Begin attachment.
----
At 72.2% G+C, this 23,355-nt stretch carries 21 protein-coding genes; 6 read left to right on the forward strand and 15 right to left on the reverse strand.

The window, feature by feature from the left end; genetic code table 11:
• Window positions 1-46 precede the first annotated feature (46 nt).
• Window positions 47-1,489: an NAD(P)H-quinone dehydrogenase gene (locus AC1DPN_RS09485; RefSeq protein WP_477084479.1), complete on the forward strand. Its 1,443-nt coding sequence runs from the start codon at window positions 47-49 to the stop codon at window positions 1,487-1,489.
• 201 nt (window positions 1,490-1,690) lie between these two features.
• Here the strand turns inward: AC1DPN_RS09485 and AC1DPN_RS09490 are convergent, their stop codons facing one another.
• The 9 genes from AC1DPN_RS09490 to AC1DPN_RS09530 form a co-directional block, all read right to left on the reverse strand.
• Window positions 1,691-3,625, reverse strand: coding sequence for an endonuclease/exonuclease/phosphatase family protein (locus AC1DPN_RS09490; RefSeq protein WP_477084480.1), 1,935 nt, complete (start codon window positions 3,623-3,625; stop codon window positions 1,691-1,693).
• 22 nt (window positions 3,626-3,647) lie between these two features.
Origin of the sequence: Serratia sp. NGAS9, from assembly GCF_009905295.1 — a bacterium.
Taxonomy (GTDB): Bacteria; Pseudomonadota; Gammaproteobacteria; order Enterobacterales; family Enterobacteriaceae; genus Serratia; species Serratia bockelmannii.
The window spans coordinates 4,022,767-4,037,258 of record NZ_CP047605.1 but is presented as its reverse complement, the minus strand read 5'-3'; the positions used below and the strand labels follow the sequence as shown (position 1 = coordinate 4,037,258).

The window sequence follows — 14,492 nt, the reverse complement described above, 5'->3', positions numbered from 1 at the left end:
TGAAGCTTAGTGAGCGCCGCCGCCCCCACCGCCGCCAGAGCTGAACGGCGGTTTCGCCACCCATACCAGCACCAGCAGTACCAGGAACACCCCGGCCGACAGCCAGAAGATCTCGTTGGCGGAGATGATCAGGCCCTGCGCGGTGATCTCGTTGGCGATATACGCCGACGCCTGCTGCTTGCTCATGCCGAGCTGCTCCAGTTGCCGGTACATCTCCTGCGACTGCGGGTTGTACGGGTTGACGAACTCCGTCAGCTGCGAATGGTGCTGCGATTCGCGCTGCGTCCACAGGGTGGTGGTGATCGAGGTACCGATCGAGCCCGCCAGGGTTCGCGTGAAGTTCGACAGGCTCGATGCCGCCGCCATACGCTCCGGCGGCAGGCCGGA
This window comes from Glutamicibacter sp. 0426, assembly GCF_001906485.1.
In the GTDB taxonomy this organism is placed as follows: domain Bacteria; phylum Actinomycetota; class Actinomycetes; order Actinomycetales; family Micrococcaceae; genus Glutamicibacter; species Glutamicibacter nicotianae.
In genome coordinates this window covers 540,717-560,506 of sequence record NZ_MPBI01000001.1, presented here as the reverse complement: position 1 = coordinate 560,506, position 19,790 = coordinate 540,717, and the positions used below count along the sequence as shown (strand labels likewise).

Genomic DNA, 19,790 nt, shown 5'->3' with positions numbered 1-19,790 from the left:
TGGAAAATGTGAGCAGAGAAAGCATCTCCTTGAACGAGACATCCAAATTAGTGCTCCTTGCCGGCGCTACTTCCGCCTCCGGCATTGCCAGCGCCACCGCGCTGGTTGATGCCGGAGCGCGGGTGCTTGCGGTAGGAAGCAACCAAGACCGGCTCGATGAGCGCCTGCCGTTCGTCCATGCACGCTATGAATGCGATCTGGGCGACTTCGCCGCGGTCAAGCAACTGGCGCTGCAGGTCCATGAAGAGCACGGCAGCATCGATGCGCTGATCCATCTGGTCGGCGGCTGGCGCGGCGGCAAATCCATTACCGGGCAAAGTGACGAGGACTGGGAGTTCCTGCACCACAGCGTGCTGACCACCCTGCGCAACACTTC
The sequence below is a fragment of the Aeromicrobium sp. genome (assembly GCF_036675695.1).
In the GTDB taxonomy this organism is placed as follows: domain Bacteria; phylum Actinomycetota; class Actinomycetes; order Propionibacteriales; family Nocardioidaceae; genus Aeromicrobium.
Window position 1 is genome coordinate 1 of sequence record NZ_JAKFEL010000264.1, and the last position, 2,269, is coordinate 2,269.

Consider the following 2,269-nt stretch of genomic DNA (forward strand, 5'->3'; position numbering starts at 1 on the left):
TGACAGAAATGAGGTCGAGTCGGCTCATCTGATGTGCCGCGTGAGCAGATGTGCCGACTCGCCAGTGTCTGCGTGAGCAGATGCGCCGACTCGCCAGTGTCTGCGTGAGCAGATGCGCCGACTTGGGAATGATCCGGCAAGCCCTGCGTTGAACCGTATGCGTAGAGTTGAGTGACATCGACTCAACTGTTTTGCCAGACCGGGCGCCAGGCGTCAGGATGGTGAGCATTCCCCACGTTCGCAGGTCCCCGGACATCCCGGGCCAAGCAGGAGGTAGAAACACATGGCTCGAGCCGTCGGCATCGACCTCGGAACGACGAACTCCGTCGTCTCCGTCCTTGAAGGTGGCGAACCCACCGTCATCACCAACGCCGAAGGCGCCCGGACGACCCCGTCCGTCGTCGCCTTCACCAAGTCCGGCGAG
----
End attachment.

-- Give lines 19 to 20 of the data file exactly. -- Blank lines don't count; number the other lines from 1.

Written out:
TGGAAAATGTGAGCAGAGAAAGCATCTCCTTGAACGAGACATCCAAATTAGTGCTCCTTGCCGGCGCTACTTCCGCCTCCGGCATTGCCAGCGCCACCGCGCTGGTTGATGCCGGAGCGCGGGTGCTTGCGGTAGGAAGCAACCAAGACCGGCTCGATGAGCGCCTGCCGTTCGTCCATGCACGCTATGAATGCGATCTGGGCGACTTCGCCGCGGTCAAGCAACTGGCGCTGCAGGTCCATGAAGAGCACGGCAGCATCGATGCGCTGATCCATCTGGTCGGCGGCTGGCGCGGCGGCAAATCCATTACCGGGCAAAGTGACGAGGACTGGGAGTTCCTGCACCACAGCGTGCTGACCACCCTGCGCAACACTTC
The sequence below is a fragment of the Aeromicrobium sp. genome (assembly GCF_036675695.1).